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Telematics Japan 2014

15/10/2014 - 16/10/2014, Hilton Tokyo

Differentiate your telematics offerings in the face of a wave of service and platform standardization and 3rd party interaction

Telematics for Fleet Management Europe 2014: Day Two

Siegfried Mortkowitz reports on the highlights from day two of Telematics Update's Telematics for Fleet Management Europe 2014 conference in Amsterdam.

A significant portion of the second day of the Telematics for Fleet Management Europe 2014 conference in Amsterdam was taken up by the future: the macro factors that will influence the market six years on, how Big Data will change the way business is done and, especially, how and when fleet telematics services will be integrated, perhaps around a common open platform.

The day began with a presentation by Michael L. Sena, president, Michael L. Sena Consulting, on the macro-factors that will be determining the way business will be done in the year 2020. Sena made it clear that 2020 was an arbitrary choice, since it was difficult to tell how quickly these changes would come. “It could also be 2030 and 2040,” he said.

Urbanization and fleets

For fleet telematics, the most important change will be the continued urbanization of the world’s population. Sena pointed out that, in 1800, 3% of the world’s population lived in cities and that, in 1951, more people in the United States still lived in suburbs than in cities. “Today, half of the world’s people live in urban areas,” he said. “This trend will continue.”

What this means for fleets is, "We’re going to have to need to get our goods into cities,” he said. He went on to suggest that drones may become a delivery alternative, as suggested by Amazon. “Trucks wasted $27 billion in time and money in 2011 in the United States,” Sena said. “I feel strongly that Amazon will get to the drone package-delivery system.”

He also said that vehicle-to-vehicle (V2V) communication would eventually become an important complement to current fleet telematics systems, and elicited a qualified confirmation from Karin Rådström, director of vehicle and driver services at Scania, that her company was "close" to having V2V in its vehicles.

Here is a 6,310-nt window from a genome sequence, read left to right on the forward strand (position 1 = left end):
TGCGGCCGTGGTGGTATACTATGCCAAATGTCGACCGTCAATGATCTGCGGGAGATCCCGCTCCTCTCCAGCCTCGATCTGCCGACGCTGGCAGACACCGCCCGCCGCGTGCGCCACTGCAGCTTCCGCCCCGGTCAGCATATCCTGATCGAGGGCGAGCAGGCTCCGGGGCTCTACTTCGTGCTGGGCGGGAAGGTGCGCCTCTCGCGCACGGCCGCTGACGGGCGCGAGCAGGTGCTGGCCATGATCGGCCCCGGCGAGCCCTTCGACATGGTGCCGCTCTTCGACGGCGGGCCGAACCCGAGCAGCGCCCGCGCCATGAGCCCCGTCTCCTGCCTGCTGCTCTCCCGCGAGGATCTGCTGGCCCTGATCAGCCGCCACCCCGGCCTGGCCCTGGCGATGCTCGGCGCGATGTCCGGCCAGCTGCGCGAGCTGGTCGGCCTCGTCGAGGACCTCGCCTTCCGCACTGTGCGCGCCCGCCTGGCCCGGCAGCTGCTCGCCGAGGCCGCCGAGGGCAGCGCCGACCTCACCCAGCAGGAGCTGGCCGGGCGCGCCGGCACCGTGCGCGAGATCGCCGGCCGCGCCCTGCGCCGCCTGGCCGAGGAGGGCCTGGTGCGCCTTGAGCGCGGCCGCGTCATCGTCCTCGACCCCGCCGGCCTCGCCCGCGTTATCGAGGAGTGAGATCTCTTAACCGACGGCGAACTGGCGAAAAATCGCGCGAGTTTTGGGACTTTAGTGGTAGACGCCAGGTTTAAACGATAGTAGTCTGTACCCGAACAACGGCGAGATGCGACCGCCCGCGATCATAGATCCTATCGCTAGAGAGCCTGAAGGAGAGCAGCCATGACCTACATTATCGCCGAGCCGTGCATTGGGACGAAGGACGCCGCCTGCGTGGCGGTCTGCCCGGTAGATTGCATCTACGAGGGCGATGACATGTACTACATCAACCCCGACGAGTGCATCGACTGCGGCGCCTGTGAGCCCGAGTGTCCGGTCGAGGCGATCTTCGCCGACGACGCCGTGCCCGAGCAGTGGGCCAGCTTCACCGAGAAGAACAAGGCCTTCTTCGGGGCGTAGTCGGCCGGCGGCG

The impact of Big Data

Franck Leveque, vice president, automotive & transportation, Frost & Sullivan, pointed out that Big Data was increasingly becoming an issue, not only in how to manage it, but, more importantly, how to use it to maximize benefits for all parties in the telematics value chain. 

As a way of illustrating the astonishing proliferation of data produced, Leveque noted that “since the beginning of the world” until 2002, five exabytes (or five billion gigabytes) have been created. “In 2003 alone, humanity created the same amount of data,” he said. “In 2011, it took two days to create five exabytes of data; in 2012, two minutes; in 2014, a couple of seconds.”

Some 80% of the data saved today is unstructured, Leveque said, meaning that it is saved without knowing for what purpose it is saved. “The value lies not in the data itself, but in the analysis of the data,” he said.

The use of Big Data goes so far as to leverage tire pressure information into substantial cost savings for fleets, said Giorgio Audisio, head of tire systems and vehicle dynamics at Pirelli. Providing driver information via telematics is not enough, he said. “If you don’t fill your tires with air – which is quite cheap – you don’t get the maximum efficiency from your vehicle.”

Audisio explained that tires that are 20% under-inflated represent a fuel-consumption increase of 3%, which is roughly equivalent to €1,000 per vehicle per year, depending on mileage and vehicle type.

This point was also illustrated in the final presentation of the conference, conducted by Richard Barlow, CEO, Wejo, producer of a smartphone app that helps track and manage vehicle fleets. “The beauty [of our app] is we record everything,” Barlow said. “On average, we take 150,000 data points per month per drive.”

The Wejo app records real-time data about every aspect of a journey, such as acceleration, cornering, speed and whether it is day or night. It then sends it to the Wejo Cloud, where it is processed and analyzed. “It brings the data down so that it makes sense to the manager,” Barlow said.

Barlow cited an example of how analysis of the data helped both a fleet manager and his drivers when it showed that drivers tended to perform worse on Mondays than on Wednesdays because managers tended to give the drivers more to do on Mondays.

Fleet telematics and smartphone apps

Barlow’s presentation touched on several themes of significant interest to conference participants.

One of them was the utility of the smartphone in fleet telematics. On the first day, even supporters of the device admitted that there were situations where the smartphone could not replace the black box, such as in the transport of dangerous goods.

However, Barlow claimed that, in terms of data gathering, the smartphone was almost as good as the black box. “What we’ve been trying to do at Wejo the past two years is to prove that the smartphone is as good as the black box in 80% of instances – maybe 90%,” he said.

“The beauty of the smartphone is that everything is real-time,” he noted, “unless there is a poor signal,” in which case the data is buffered.

The Wejo app has been developed for Android and Apple, and has been built for the front end, the driver and the manager, Barlow explained. “We consider the driver as important as the manager, as the insurance company, as the business itself,” he said.